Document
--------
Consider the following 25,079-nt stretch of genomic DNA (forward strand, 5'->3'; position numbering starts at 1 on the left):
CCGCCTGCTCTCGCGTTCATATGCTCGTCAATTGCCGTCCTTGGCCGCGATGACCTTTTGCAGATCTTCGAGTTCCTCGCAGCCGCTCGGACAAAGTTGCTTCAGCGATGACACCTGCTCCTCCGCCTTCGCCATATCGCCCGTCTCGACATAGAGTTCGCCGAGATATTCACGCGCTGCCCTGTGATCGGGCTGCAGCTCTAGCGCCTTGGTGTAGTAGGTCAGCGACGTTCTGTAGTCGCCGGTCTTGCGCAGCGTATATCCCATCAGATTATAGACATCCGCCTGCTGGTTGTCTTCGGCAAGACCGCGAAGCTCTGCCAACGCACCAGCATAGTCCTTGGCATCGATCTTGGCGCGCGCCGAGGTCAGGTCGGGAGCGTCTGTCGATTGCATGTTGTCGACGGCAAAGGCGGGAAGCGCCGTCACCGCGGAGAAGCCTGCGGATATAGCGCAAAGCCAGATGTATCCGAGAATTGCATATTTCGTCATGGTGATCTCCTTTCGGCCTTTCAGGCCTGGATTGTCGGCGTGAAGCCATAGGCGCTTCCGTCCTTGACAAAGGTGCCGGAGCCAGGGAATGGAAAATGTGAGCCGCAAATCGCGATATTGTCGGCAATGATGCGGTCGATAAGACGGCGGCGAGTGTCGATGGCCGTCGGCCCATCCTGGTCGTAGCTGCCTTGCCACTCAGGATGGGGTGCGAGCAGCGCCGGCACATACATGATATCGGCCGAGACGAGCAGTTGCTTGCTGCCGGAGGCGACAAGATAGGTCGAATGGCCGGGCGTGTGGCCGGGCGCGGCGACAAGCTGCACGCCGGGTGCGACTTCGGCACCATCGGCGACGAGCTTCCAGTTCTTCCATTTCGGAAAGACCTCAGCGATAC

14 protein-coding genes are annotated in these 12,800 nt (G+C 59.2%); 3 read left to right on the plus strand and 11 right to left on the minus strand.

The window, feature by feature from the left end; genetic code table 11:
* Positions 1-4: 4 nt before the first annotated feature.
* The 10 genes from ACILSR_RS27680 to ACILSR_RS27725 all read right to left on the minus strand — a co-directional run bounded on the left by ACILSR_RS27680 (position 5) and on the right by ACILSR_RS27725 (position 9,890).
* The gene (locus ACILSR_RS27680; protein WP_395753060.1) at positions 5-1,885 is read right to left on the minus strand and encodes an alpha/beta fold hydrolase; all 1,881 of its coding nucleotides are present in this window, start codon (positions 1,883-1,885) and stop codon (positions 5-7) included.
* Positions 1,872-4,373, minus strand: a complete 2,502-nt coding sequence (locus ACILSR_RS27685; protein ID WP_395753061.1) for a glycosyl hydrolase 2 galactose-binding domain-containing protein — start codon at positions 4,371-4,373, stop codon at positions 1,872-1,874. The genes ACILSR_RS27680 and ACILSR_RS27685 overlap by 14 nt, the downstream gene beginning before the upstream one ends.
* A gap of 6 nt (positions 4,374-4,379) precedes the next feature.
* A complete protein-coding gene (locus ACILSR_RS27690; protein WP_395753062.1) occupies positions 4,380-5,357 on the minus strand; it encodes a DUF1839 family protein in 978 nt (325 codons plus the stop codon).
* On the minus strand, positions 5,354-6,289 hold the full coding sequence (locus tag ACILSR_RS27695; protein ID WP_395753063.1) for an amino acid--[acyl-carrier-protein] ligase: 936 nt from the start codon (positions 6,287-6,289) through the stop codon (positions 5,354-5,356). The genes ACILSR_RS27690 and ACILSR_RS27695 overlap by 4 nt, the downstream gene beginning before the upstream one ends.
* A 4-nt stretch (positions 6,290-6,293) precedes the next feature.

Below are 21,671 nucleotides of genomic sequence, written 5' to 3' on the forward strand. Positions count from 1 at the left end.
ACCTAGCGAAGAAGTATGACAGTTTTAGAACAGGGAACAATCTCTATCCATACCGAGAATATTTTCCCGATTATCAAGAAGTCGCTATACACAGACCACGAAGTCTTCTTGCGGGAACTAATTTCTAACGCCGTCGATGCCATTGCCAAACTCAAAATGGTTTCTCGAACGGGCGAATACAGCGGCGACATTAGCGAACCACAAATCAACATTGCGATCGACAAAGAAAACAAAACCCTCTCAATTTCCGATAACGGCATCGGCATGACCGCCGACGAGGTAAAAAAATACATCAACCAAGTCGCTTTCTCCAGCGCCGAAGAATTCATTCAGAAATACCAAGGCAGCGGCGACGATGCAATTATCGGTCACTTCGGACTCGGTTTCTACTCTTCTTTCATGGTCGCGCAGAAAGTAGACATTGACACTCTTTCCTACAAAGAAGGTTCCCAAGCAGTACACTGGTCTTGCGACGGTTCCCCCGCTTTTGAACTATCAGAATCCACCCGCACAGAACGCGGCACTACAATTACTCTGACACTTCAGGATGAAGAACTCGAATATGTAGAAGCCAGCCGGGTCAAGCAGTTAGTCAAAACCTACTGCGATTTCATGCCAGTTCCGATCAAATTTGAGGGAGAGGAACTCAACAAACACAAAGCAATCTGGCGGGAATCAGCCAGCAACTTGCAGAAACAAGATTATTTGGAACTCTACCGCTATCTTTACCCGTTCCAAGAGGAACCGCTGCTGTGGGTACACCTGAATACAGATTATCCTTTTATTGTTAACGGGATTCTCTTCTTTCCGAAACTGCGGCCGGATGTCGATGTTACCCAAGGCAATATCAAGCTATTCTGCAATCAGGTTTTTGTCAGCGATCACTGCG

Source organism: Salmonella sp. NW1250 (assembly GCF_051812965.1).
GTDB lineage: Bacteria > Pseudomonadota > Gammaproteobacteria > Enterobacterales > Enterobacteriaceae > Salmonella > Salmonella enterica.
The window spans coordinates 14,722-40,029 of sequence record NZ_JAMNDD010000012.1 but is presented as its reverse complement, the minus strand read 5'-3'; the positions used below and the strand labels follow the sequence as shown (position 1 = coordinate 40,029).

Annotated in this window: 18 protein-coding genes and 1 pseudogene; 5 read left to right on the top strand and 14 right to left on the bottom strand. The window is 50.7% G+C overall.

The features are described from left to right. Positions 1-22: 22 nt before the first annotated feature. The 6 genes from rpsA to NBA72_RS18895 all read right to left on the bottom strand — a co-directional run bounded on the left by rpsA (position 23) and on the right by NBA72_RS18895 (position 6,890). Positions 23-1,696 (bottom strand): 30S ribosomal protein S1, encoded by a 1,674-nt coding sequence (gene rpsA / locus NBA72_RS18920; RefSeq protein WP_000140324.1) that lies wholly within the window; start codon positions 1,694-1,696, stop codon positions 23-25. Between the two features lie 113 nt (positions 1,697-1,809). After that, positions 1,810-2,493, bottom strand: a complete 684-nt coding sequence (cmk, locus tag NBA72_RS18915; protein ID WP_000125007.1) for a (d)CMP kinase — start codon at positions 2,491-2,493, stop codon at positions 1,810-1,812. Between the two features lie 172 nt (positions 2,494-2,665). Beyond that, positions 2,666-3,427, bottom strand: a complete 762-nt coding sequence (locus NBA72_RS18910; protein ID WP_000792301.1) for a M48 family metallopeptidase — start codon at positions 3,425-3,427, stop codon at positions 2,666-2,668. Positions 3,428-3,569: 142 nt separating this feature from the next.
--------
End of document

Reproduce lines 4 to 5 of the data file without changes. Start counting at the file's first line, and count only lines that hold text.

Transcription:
The window, feature by feature from the left end; genetic code table 11:
* Positions 1-4: 4 nt before the first annotated feature.